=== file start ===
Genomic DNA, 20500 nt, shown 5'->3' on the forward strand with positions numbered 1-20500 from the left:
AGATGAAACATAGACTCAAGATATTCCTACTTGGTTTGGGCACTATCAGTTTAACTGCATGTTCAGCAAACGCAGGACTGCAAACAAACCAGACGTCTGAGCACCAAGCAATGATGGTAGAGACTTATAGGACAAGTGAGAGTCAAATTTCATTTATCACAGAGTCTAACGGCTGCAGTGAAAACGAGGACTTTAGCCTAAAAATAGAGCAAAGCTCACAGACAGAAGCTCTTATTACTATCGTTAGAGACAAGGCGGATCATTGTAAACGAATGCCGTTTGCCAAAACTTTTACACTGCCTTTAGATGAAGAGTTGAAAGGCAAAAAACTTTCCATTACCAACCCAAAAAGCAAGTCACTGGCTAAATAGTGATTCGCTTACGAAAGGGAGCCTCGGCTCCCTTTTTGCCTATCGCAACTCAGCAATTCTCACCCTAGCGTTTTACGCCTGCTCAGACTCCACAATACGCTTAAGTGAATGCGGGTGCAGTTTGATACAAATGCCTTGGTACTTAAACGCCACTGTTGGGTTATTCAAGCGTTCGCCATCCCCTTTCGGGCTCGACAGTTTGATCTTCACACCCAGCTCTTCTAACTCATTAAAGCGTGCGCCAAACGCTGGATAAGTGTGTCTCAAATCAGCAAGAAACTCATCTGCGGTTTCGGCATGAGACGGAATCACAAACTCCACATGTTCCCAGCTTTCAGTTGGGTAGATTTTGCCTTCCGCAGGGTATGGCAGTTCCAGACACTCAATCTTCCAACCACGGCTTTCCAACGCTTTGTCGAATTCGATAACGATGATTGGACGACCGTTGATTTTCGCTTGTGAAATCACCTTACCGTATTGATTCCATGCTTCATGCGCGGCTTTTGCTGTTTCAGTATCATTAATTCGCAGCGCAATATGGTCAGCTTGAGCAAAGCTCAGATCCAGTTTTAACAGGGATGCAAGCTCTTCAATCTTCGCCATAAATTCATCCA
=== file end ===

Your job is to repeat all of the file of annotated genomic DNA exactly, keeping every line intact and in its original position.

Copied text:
Genomic DNA, 20500 nt, shown 5'->3' on the forward strand with positions numbered 1-20500 from the left:
AGATGAAACATAGACTCAAGATATTCCTACTTGGTTTGGGCACTATCAGTTTAACTGCATGTTCAGCAAACGCAGGACTGCAAACAAACCAGACGTCTGAGCACCAAGCAATGATGGTAGAGACTTATAGGACAAGTGAGAGTCAAATTTCATTTATCACAGAGTCTAACGGCTGCAGTGAAAACGAGGACTTTAGCCTAAAAATAGAGCAAAGCTCACAGACAGAAGCTCTTATTACTATCGTTAGAGACAAGGCGGATCATTGTAAACGAATGCCGTTTGCCAAAACTTTTACACTGCCTTTAGATGAAGAGTTGAAAGGCAAAAAACTTTCCATTACCAACCCAAAAAGCAAGTCACTGGCTAAATAGTGATTCGCTTACGAAAGGGAGCCTCGGCTCCCTTTTTGCCTATCGCAACTCAGCAATTCTCACCCTAGCGTTTTACGCCTGCTCAGACTCCACAATACGCTTAAGTGAATGCGGGTGCAGTTTGATACAAATGCCTTGGTACTTAAACGCCACTGTTGGGTTATTCAAGCGTTCGCCATCCCCTTTCGGGCTCGACAGTTTGATCTTCACACCCAGCTCTTCTAACTCATTAAAGCGTGCGCCAAACGCTGGATAAGTGTGTCTCAAATCAGCAAGAAACTCATCTGCGGTTTCGGCATGAGACGGAATCACAAACTCCACATGTTCCCAGCTTTCAGTTGGGTAGATTTTGCCTTCCGCAGGGTATGGCAGTTCCAGACACTCAATCTTCCAACCACGGCTTTCCAACGCTTTGTCGAATTCGATAACGATGATTGGACGACCGTTGATTTTCGCTTGTGAAATCACCTTACCGTATTGATTCCATGCTTCATGCGCGGCTTTTGCTGTTTCAGTATCATTAATTCGCAGCGCAATATGGTCAGCTTGAGCAAAGCTCAGATCCAGTTTTAACAGGGATGCAAGCTCTTCAATCTTCGCCATAAATTCATCCA